I remember back, it must have been about 2008-2009, I was living in a small city in Canada and I was very busy volunteering in my community church. I was involved in evangelism activities while I taught about what an authentic Christian testimony is (it’s all about LOVE) inside the church on Sunday afternoons.
At the time, I felt like I fit in. But… I had a secret. On the outside I looked like the perfect evangelical. I loved to talk about Jesus and openly did so with anyone who was interested, I went to church every Sunday, I tithed, and I prayed. But inside I held radical beliefs about the Holy Spirit (I believe the Spirit is the original image of woman. That’s right the Holy Spirit is not necessarily invisible and She is our Mother).
Because of my inner convictions, I often felt like I was living a double life. Fitting in with the church on one side and praying and living a radically different kind of spiritual life on the other. I wasn’t purposefully trying to live a double life, trust me, I desperately wanted to talk about my beliefs about the Spirit. But too often if I did, people would grow angry… How dare I say God is a woman. How dare I suggest the Bible is wrong (FYI, I never suggested that). But thankfully, God gave me a wonderful mentor who guided me through my double-life experience.
He was our church’s theologian. And he spent hours with me just listening to my experiences and reading my scraggly teaching notes on the femininity of the Holy Spirit. He encouraged me through a very confusing time in my life. And not once did he condemn me for thinking about the Spirit in feminine terms. In fact, he was happy the revelation was coming to light.
At one point, I asked him when he thought I’d be able to speak about the Holy Spirit being our Mother without having mass amounts of people getting angry at me. He said God would let me know. And as that time grew closer, my mentor challenged me to begin speaking about my revelation to close friends.
Sometimes people were extremely excited about what I had to say, but back then most people were still apprehensive. I remember one woman, after I spent the day with her doing “prophetic evangelism” (so much fun!), we met for dinner and bonded over a three hour meal. Because we had such a strong connection, I decided to tell her about my “special” relationship with the Spirit. She immediately froze and quickly the smile faded from her lips. It was apparent that we were no longer friends. She told me I was “deceived” and then she got up and left never to be heard from again.
I went home that night completely dejected and I cried one of those gut wrenching ugly sobs. I felt utterly alone in my belief. And I began asking God why? “God, why would you reveal something so wonderful and then leave me completely alone? How am I supposed to live like this? Holding to what I see as a wonderful revelation while at the same time having to hide it from the world for the sake of having a friend?”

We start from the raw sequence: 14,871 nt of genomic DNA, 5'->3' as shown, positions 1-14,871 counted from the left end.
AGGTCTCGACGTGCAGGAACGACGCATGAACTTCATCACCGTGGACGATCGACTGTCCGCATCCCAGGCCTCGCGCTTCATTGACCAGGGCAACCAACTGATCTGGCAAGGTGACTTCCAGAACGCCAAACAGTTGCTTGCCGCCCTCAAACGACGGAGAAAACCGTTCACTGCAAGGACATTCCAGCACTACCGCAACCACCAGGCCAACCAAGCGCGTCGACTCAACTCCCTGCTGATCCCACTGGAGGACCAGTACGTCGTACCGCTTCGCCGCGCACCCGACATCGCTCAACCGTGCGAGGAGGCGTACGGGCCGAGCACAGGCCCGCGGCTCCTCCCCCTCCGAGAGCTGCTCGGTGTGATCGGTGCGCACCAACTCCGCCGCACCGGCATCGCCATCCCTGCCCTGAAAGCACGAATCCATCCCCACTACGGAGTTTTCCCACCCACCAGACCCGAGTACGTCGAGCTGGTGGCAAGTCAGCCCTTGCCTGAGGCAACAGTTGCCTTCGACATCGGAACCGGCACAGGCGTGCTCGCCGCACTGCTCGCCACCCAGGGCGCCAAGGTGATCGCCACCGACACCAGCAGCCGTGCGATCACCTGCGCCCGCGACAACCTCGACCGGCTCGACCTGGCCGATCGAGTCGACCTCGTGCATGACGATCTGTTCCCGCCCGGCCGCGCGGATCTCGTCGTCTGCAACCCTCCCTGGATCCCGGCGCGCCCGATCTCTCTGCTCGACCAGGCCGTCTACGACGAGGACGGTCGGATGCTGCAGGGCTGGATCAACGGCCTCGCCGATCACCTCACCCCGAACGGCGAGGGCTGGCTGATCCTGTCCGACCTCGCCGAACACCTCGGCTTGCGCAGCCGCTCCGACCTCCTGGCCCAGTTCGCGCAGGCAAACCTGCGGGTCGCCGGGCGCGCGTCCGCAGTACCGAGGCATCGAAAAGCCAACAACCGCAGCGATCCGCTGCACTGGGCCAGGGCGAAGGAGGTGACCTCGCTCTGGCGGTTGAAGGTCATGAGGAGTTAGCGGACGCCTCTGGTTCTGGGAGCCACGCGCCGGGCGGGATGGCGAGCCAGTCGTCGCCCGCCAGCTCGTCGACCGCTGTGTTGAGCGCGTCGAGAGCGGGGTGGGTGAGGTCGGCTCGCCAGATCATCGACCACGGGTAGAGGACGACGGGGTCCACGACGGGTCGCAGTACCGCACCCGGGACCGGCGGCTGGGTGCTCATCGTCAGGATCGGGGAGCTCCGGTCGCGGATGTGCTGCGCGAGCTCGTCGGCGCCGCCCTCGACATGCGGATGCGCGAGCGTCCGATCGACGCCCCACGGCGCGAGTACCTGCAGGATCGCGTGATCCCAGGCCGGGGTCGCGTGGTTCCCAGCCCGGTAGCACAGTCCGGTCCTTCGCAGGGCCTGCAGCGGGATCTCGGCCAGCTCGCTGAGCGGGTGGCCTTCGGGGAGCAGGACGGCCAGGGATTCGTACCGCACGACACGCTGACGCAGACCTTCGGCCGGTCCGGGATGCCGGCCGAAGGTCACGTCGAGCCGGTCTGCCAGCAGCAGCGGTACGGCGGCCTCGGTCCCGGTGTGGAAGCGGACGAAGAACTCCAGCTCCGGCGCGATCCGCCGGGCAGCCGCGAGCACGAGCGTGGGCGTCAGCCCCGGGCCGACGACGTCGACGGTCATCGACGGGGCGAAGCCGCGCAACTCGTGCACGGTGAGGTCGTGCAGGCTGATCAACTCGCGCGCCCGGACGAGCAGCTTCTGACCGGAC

It was late, but I said to myself, “I’m going to go read my Bible because that always makes me feel better.” So I dried my tears and I got out my Bible and opened it up to a random page (I’m sure you know how this goes…) and I landed on this rather telling passage: (I’ll give it to you in the Amplified Version)
Every teacher and interpreter of the Sacred Writings who has been instructed about and trained for the kingdom of heaven and has become a disciple is like a householder who brings forth out of his storehouse treasure that is new and [treasure that is] old [the fresh as well as the familiar]. –Mt. 13:52
That one passage put to rest all of my inner grief. Peace washed over me because the truth of my life is this: I am a disciple of Jesus; I have been trained for a specific purpose, and that purpose has to do with bringing NEW REVELATION to the table so that the body of Christ may grow to completion.
This doesn’t mean that loneliness doesn’t still sting me. After all, I definitely (at this point in time) don’t fit in with the church especially now that I’ve bared my soul online about my beliefs. But I do have the inner strength to keep going even when I am lonely.
Since I’ve started this blog I’ve gotten many emails from readers who have also been given the revelation of the Spirit as Mother and not surprisingly ALL the emails have this one common thread — loneliness. So for all those disciples of Jesus out there who already know and have experienced the joy of the Holy Spirit as Mother, I want to encourage you to keep going, keep cultivating relationship with the Spirit despite any misunderstandings or backlash you may receive from others. Be forgiving, be bold, be hopeful. And learn everything you can about the Holy Spirit, you may be called to teach what you’ve learned.
Deidre, Good article! I have searched into understanding the Holy Spirit from a Hebrew perspective, and have found that even the Hebrew scriptures (Old Testament) in some places refer to the Spirit as being “She.” This convinced me more than anything else that the Holy Spirit is in fact a Feminine Being. I also read that Count Zinzendorf, founder of the Moravians, also believed the Holy Spirit was in fact Mother. Yes, those who believe in the Feminine Spirit may feel that loneliness, but we are not alone in our belief. Neither are you! Good article!
Thanks Steve, I appreciate the support!
Thank you for your boldness and courage. I am an interfaith minister, now serving in a Catholic Church, and I am excavating information from within the new, 1994, edition of the Catholic Catechism wherein in says that God is neither male nor female. This is like a bomb to some Catholics and a refreshment to many others. I have led groups of women with books about the sacred feminine and it is such a wholesome experience. Thank you for your blog.
Hey Donna, thanks so much for stopping by. I appreciate the encouragement!